Green day-ahead market: A growing market segment for renewable capacity in India
In early October 2021, the Central Electricity Regulatory Commission (CERC) approved the petitions filed by the Indian Energy Exchange (IEX) and Power Exchange of India Limited (PXIL) for the launch of green day-ahead contracts (GDACs)[i] and the integrated day-ahead market (IDAM)[ii], respectively. Following the approval from CERC, IEX launched the green day-ahead market (GDAM), a new market segment to trade the day-ahead contracts (DACs) for renewable generation. Since the GDAM's launch on 27 October 2021, a total volume of 326 GWh has been traded in GDACs, which represents roughly 1.4% of total renewable energy generation and about 1.5% of the total short-term market.
The framework introduces integrating the trading of renewable energy power with conventional power in the day-ahead market (DAM), with separate price formations for renewable energy and conventional power. Read our article on GDAM's structure.
Some of the key observations in GDAM:
- GDAM dominated by solar bids and limited clearance of volumes. On average, purchase bids with capacity of 723 MW were received for each time block, against the average sell bid capacity of 611 MW. Of the total sell bids, the majority (70%) of them are solar bids (and consequently concentrated during the daytime). Further, of the total sell bids, only 34% of them were cleared (36% of solar and 27% of nonsolar), indicating price and demand challenges for the buyers and seller.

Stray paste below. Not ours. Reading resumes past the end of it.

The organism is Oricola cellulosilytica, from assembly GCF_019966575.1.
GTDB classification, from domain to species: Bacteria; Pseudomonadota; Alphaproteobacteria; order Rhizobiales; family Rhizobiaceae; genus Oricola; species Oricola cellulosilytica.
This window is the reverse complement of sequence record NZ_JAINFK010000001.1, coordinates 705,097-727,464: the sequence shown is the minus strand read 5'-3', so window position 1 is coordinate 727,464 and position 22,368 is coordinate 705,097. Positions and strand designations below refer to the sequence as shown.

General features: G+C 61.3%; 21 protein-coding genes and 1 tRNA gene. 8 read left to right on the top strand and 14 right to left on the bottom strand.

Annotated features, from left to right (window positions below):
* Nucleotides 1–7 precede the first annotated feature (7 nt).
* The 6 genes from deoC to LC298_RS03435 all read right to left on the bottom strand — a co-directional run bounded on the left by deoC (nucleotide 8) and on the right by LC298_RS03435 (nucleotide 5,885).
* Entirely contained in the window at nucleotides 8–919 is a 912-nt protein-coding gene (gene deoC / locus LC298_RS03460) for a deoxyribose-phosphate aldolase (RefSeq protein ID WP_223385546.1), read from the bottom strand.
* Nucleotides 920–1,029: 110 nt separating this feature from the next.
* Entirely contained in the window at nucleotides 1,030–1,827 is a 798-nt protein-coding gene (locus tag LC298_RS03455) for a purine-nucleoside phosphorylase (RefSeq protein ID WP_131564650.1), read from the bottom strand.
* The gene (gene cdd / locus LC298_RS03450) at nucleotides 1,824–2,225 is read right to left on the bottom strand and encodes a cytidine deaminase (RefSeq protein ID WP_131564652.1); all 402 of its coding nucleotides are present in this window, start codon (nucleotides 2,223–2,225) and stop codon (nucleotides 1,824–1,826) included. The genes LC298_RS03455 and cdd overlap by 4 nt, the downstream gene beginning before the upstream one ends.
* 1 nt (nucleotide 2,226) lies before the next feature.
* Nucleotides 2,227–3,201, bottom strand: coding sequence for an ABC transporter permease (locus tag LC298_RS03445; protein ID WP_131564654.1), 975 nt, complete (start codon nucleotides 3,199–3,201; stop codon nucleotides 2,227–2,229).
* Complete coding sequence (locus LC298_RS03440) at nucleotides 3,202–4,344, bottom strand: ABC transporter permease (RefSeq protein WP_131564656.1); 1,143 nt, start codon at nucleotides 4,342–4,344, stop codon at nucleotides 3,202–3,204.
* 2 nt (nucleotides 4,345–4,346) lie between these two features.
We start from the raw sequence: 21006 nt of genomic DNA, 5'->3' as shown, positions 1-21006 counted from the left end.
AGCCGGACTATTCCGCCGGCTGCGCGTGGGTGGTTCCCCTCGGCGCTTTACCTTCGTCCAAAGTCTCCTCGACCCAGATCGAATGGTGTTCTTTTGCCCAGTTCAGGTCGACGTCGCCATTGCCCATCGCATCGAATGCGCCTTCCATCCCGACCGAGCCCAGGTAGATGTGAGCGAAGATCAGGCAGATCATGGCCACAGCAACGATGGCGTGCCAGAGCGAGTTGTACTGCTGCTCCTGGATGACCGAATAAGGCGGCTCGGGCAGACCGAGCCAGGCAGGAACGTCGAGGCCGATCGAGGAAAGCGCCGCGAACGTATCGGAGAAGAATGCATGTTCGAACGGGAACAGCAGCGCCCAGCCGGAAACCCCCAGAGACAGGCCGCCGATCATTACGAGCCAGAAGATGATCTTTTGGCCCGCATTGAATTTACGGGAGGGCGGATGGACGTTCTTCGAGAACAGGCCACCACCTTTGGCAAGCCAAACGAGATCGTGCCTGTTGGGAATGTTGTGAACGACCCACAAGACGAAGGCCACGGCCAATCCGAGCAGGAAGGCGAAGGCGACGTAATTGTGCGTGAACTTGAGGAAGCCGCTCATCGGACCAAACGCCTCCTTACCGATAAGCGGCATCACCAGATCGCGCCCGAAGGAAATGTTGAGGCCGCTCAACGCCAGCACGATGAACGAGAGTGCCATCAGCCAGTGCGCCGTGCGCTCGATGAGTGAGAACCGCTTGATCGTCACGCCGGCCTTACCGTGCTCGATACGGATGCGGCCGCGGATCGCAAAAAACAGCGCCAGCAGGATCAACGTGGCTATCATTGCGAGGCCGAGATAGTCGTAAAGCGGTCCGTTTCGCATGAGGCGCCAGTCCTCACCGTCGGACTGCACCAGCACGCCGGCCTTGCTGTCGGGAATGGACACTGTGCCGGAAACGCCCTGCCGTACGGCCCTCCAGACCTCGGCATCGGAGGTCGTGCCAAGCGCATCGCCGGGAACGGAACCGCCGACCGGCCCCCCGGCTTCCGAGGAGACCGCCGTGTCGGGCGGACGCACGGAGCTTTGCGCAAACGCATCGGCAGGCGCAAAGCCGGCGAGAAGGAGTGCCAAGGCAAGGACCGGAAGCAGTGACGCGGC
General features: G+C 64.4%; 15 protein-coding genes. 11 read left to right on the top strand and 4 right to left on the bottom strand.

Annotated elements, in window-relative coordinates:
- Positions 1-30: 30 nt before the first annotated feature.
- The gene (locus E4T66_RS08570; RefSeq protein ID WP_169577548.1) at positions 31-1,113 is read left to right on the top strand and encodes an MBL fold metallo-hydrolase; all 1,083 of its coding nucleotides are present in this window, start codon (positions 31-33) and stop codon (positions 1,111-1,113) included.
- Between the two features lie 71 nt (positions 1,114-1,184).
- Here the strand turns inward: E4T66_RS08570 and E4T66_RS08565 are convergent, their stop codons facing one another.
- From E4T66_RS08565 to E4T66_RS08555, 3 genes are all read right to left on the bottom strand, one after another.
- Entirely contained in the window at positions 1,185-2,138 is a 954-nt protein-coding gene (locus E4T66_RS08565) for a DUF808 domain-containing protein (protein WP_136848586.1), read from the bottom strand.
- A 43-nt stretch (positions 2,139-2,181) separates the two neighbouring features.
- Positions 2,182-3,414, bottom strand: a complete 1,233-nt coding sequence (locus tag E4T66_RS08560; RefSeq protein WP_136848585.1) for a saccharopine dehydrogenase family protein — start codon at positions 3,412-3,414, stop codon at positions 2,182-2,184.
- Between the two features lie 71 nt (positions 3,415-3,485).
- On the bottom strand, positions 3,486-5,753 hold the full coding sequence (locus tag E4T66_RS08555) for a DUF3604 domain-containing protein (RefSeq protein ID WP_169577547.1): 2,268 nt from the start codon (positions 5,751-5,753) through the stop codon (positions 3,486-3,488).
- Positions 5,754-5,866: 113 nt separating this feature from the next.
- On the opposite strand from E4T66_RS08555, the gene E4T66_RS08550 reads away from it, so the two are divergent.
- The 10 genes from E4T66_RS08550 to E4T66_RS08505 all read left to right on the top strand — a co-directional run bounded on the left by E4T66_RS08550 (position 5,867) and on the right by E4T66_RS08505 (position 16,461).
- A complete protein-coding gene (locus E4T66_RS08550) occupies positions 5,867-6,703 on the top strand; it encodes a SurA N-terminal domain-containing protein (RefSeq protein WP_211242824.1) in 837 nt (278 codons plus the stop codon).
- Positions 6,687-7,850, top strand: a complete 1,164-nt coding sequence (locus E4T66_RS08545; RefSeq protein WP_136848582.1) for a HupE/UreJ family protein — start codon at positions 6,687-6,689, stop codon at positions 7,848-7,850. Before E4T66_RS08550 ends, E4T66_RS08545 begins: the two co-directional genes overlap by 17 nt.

- Market experienced sell-side constraints during early morning, late evening to night hours, owing to limited non-solar merchant capacity resulting in price spikes.
- Prices continue to be divergent between the GDAM, the DAM, and RECs primarily due to the absence of an intermarket optimization structure, which is inherent in the overall market design.
- The GDAM is offering better prices for non-solar generation. However, for solar generation, the DAM plus REC market offers better pricing.
- Buying from the GDAM results in a lower cost to buyers. The cost advantage may increase further as the Central Electricity Regulatory Commission (CERC) implements the direction given by the Ministry of Power (MoP) on the transmission charge waiver for GDAM transactions.
- Low liquidity in market: In the first two months of the market, the volumes in the GDAM remained low, owing primarily to limited merchant renewable generation capacity in the country.
Is the GDAM an interim market framework for promoting renewable energy?
With the expected implementation of the market-based economic dispatch (MBED) framework (phase 1 starting in April 2022), liquidity in the DAM is expected to increase significantly. This situation will pave the way for implementation of other structural changes like the forwards and derivatives market, the ancillary service market, allowing interplay between the DAM and RTM, and merging the security-constrained economic dispatch (SCED) with MBED. As India's power market structure evolves, and transmission charges become applicable for renewable energy capacity as well, the GDAM can be expected to be merged with the DAM.
Ashish Singla, associate director with the Climate and Sustainability team covering research and analysis on Power and Renewable for South Asian countries at IHS Markit.
Posted on 28 January 2022
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